How To Discipline a Cat - Litter Training, Punishing Your Cat and More


According to the American Veterinary Medical Association (AVMA), felines are the most popular pet species in the United States – with a record 74 million residing with their owners throughout the nation.

A whopping 30.4 percent of homes include at least one pet cat.

Yet more than 5,000 pet cats are relinquished to rescue shelters annually. Behavior issues are among the top five most common reasons owners cite as a reason for relinquishment.

Learning how to punish a cat and how to litter train a cat are vital to ensure your new feline remains a permanent member of your family!


Contrary to what many non-cat people believe, research shows that cats really do like their owners….most of the time.

It is important to make the distinction between getting a cat to like you and disciplining a cat. The former should always come well before the latter for best results! Getting a cat to like you begins with putting yourself in her paws….so to speak. For example, your cat is rather small and short while you are quite tall and large. You don’t share a common verbal language, so you will need to rely on non-verbal cues and body language to communicate successfully.

It is vital to allow your cat to get comfortable in her new surroundings before you start the “getting to know you process” in earnest. Give her a few days to explore, scent and take in the lay of the land first. As you give her some time and space, one research study suggests that you should’t be surprised if the natural feline intelligence and curiosity leads her to want to explore you also!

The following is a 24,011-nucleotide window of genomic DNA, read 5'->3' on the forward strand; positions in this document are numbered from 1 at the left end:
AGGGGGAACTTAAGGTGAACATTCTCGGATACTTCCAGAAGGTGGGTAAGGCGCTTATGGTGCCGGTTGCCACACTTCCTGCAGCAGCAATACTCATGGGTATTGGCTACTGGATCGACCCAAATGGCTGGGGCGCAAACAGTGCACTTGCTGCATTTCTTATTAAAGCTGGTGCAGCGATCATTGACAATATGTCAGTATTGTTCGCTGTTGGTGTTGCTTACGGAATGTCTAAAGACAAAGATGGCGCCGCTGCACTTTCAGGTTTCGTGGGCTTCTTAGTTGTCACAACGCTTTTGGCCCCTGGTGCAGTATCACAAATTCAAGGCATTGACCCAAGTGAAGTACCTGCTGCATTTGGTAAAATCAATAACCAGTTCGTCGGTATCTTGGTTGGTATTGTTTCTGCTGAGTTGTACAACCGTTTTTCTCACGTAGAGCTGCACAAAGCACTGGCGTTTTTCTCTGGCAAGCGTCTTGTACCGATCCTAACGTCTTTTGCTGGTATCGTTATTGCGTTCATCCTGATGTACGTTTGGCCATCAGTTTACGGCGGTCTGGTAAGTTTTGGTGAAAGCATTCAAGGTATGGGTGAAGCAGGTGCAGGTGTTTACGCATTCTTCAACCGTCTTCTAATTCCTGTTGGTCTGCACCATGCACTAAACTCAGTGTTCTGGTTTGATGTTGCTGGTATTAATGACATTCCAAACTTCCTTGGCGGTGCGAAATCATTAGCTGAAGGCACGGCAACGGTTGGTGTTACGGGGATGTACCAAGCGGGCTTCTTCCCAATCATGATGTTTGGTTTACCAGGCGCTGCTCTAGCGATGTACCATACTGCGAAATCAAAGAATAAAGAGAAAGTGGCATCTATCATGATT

When your cat does approach, speak softly and move slowly. When you reach out to pet your cat, notice her body language – what does she like or not like? Offering treats to reinforce desired behaviors (such as offering a tasty treat right after she lets you pet her) is a great way to communicate you are happy with her behavior.

Most importantly, be sure your cat has lots of fun toys and that you spend time playing together. A recent research study revealed that cat toys that mimic how cats would stalk and chase prey tend to be particular favorites so be sure to have lots of these on hand if you want to successfully learn how to get a cat to like you.


As a general rule of thumb, negative-based training methods are no longer embraced as effective long-term disciplinary strategies for pet animals, including cats.

However, you do need to learn effective strategies to let your cat know what is and isn’t acceptable behavior!

Today’s feline behaviorists and veterinarians generally agree that the most effective punishment-based training strategies are remote. This means the deterrent happens some distance away from you, so your cat won’t necessarily associate the punishment with you. This strategy is called “negative reinforcement.”

The goal here is simple: whenever your cat does something you don’t want him to do, you want him to experience an undesirable consequence. This will help your cat make the connection between that behavior and something he doesn’t want to experience. But you don’t want to be the negative reinforcer, because then your cat will associate the bad experience with you!

Rather, you want something else – something not even close to you – to be the negative reinforcer. This way, your cat will avoid that area or experience but will not avoid you. Using this strategy also ensures that your cat will not repeat the undesirable behavior whether you are present to observe him doing it or not.

how to discipline a cat